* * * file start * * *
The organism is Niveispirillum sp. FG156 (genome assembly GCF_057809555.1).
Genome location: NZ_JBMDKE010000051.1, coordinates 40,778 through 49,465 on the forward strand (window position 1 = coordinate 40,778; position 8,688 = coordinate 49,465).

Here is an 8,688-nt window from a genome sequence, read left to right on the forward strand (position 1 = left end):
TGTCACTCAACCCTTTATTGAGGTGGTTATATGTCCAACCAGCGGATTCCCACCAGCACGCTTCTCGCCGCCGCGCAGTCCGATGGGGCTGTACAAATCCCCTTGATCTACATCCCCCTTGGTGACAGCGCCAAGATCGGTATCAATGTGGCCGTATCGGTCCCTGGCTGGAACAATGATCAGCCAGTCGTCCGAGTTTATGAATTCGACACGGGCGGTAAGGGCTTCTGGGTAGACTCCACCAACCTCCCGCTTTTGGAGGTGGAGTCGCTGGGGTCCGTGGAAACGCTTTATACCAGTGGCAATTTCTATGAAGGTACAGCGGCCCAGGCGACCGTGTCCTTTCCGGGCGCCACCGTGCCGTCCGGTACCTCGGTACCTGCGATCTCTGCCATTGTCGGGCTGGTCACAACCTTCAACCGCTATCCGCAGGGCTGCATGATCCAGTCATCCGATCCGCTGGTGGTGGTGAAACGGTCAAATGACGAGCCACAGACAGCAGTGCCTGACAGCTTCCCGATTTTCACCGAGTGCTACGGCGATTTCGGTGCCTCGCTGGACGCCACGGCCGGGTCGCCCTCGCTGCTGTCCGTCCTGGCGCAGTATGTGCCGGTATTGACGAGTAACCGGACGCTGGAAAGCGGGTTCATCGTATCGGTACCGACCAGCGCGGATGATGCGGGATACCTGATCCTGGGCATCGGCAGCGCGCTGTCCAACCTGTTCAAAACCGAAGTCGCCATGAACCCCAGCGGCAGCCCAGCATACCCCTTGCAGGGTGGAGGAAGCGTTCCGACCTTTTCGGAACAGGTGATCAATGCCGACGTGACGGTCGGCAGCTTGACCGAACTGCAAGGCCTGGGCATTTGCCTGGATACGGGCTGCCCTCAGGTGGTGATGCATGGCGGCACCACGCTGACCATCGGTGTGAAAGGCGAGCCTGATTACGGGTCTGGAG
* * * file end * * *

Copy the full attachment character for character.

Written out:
The organism is Niveispirillum sp. FG156 (genome assembly GCF_057809555.1).
Genome location: NZ_JBMDKE010000051.1, coordinates 40,778 through 49,465 on the forward strand (window position 1 = coordinate 40,778; position 8,688 = coordinate 49,465).

Here is an 8,688-nt window from a genome sequence, read left to right on the forward strand (position 1 = left end):
TGTCACTCAACCCTTTATTGAGGTGGTTATATGTCCAACCAGCGGATTCCCACCAGCACGCTTCTCGCCGCCGCGCAGTCCGATGGGGCTGTACAAATCCCCTTGATCTACATCCCCCTTGGTGACAGCGCCAAGATCGGTATCAATGTGGCCGTATCGGTCCCTGGCTGGAACAATGATCAGCCAGTCGTCCGAGTTTATGAATTCGACACGGGCGGTAAGGGCTTCTGGGTAGACTCCACCAACCTCCCGCTTTTGGAGGTGGAGTCGCTGGGGTCCGTGGAAACGCTTTATACCAGTGGCAATTTCTATGAAGGTACAGCGGCCCAGGCGACCGTGTCCTTTCCGGGCGCCACCGTGCCGTCCGGTACCTCGGTACCTGCGATCTCTGCCATTGTCGGGCTGGTCACAACCTTCAACCGCTATCCGCAGGGCTGCATGATCCAGTCATCCGATCCGCTGGTGGTGGTGAAACGGTCAAATGACGAGCCACAGACAGCAGTGCCTGACAGCTTCCCGATTTTCACCGAGTGCTACGGCGATTTCGGTGCCTCGCTGGACGCCACGGCCGGGTCGCCCTCGCTGCTGTCCGTCCTGGCGCAGTATGTGCCGGTATTGACGAGTAACCGGACGCTGGAAAGCGGGTTCATCGTATCGGTACCGACCAGCGCGGATGATGCGGGATACCTGATCCTGGGCATCGGCAGCGCGCTGTCCAACCTGTTCAAAACCGAAGTCGCCATGAACCCCAGCGGCAGCCCAGCATACCCCTTGCAGGGTGGAGGAAGCGTTCCGACCTTTTCGGAACAGGTGATCAATGCCGACGTGACGGTCGGCAGCTTGACCGAACTGCAAGGCCTGGGCATTTGCCTGGATACGGGCTGCCCTCAGGTGGTGATGCATGGCGGCACCACGCTGACCATCGGTGTGAAAGGCGAGCCTGATTACGGGTCTGGAG